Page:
Legal Briefs: How Does Cyberviolence Affect Human Rights?
Human Rights Law
Online Hate Propagation
Since cyberbullying research indicates that disabled, racialized, and LGBTQ youth are disproportionately targeted online, and since girls are more likely to be targets of sexualized online attacks than boys, laws relating to identity-based hate propagation may be applicable to cases otherwise misleadingly-labeled “cyberbullying.” Both federal and provincial governments have responded to hate propagation (including online hate propagation) through human rights law provisions. As such, hate propagation provisions in provincial human rights laws could be used to address certain behaviours that fall under the broad umbrella of “cyberbullying” where individuals or groups are targeted based on their membership (or perceived membership) in an identifiable group, and where attacks expose those targeted to hatred. Unfortunately, as discussed below, a federal human rights provision that might well have been helpful to young people targeted by homophobic, misogynistic, racist, and other oppressive online attacks is no longer in force.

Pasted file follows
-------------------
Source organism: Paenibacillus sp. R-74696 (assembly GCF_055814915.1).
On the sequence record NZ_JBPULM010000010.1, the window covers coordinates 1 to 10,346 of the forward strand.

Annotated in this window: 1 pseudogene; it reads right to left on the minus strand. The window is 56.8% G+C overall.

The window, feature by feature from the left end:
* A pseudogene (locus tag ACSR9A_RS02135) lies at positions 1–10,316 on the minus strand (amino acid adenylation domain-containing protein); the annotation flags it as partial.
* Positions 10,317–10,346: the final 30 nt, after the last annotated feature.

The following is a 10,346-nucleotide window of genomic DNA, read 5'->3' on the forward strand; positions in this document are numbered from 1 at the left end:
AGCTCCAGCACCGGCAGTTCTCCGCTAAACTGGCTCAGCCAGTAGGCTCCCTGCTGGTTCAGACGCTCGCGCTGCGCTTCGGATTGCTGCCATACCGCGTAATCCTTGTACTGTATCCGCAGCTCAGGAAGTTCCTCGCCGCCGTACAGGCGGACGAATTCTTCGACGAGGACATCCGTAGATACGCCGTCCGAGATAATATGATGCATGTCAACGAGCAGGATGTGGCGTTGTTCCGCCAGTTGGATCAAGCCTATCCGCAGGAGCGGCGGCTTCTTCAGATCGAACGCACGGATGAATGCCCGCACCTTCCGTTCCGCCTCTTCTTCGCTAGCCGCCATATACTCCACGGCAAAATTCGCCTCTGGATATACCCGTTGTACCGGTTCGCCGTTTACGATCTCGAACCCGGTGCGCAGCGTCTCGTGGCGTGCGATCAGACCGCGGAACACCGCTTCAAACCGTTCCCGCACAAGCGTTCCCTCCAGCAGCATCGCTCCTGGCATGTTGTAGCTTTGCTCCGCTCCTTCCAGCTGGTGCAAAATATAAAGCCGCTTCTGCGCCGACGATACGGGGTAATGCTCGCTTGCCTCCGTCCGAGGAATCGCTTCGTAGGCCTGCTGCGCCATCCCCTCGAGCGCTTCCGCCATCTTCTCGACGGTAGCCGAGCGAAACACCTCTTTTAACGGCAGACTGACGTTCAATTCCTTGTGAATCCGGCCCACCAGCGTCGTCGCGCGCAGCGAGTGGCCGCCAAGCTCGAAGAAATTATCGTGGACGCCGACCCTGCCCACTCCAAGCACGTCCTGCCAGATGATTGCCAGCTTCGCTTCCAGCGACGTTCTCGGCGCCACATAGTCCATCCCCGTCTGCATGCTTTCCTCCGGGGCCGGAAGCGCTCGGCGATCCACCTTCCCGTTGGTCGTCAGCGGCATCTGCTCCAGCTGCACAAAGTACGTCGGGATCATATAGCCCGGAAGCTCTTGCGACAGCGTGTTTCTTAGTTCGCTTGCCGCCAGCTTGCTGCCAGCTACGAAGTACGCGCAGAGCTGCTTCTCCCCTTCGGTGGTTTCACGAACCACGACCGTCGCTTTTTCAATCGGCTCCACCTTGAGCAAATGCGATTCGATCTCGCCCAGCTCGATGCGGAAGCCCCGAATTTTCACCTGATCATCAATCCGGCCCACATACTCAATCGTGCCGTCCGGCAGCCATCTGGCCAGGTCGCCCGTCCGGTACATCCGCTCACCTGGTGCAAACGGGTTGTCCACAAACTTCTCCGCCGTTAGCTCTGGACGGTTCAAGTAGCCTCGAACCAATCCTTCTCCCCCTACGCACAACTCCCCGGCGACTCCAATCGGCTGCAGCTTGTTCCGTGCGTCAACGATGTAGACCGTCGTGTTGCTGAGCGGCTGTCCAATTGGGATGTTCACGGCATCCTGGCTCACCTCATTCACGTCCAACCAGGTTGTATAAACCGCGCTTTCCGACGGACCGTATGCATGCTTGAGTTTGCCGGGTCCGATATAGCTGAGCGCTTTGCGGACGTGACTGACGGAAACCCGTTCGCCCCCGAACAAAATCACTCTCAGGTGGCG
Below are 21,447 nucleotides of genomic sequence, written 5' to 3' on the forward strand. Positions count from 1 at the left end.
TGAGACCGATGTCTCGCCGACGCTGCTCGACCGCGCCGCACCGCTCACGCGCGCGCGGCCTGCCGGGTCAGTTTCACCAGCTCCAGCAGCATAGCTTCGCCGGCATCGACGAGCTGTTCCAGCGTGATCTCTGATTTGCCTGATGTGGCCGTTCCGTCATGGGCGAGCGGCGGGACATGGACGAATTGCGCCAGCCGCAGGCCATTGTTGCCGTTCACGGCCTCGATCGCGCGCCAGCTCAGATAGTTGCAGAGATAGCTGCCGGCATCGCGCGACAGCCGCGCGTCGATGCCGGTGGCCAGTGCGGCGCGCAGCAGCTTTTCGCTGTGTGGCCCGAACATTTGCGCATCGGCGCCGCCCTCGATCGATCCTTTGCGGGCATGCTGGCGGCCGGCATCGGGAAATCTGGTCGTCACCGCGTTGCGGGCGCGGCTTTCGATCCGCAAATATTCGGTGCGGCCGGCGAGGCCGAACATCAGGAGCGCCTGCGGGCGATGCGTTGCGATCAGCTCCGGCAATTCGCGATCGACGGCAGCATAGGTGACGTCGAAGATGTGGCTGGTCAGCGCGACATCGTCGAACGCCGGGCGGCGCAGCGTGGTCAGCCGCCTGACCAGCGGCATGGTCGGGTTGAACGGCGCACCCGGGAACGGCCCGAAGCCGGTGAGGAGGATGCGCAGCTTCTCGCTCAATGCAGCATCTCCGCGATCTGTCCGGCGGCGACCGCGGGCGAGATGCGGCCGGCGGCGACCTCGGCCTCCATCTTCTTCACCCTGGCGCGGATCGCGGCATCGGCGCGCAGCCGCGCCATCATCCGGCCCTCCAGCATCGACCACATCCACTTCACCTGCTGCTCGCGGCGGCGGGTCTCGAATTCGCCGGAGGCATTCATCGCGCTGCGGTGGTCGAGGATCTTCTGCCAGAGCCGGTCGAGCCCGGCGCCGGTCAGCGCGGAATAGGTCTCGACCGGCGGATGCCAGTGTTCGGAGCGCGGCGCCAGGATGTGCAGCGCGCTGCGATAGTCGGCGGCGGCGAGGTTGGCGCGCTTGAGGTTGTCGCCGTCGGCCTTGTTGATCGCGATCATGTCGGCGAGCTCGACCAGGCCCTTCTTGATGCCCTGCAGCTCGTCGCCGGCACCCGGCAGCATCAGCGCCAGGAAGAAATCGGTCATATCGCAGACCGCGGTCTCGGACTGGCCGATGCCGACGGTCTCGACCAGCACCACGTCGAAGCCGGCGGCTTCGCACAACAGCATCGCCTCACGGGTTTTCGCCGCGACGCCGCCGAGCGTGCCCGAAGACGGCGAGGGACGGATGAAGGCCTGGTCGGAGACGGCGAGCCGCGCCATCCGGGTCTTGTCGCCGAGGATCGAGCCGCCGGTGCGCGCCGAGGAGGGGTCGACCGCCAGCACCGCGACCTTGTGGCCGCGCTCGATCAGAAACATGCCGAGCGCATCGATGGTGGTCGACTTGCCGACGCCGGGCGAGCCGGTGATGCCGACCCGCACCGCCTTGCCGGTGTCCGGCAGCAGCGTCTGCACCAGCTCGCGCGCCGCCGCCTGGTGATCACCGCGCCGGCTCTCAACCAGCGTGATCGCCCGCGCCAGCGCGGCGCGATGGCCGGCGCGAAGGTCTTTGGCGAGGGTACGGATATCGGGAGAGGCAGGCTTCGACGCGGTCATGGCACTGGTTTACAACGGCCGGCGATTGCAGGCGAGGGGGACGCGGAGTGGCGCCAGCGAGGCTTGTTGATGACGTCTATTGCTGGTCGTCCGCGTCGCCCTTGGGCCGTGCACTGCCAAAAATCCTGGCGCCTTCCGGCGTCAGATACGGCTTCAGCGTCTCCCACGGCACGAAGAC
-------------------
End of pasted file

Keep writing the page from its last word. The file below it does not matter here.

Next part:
Until 2013, the Canadian Human Rights Act (CHRA) included a provision that specifically applied to internet hate propagation (although the provision itself predated the internet). Section 13(1) of the CHRA made it a discriminatory practice to use, among other things, a computer to repeatedly communicate any matter likely to expose a person or persons to hatred or contempt by reason of their identifiability on a prohibited ground such as gender, race, national or ethnic origin, colour, religion, age, sex, sexual orientation, marital status, family status, or disability. A person found to have so communicated could be ordered to cease and desist, to compensate their victim, and/or to pay a penalty.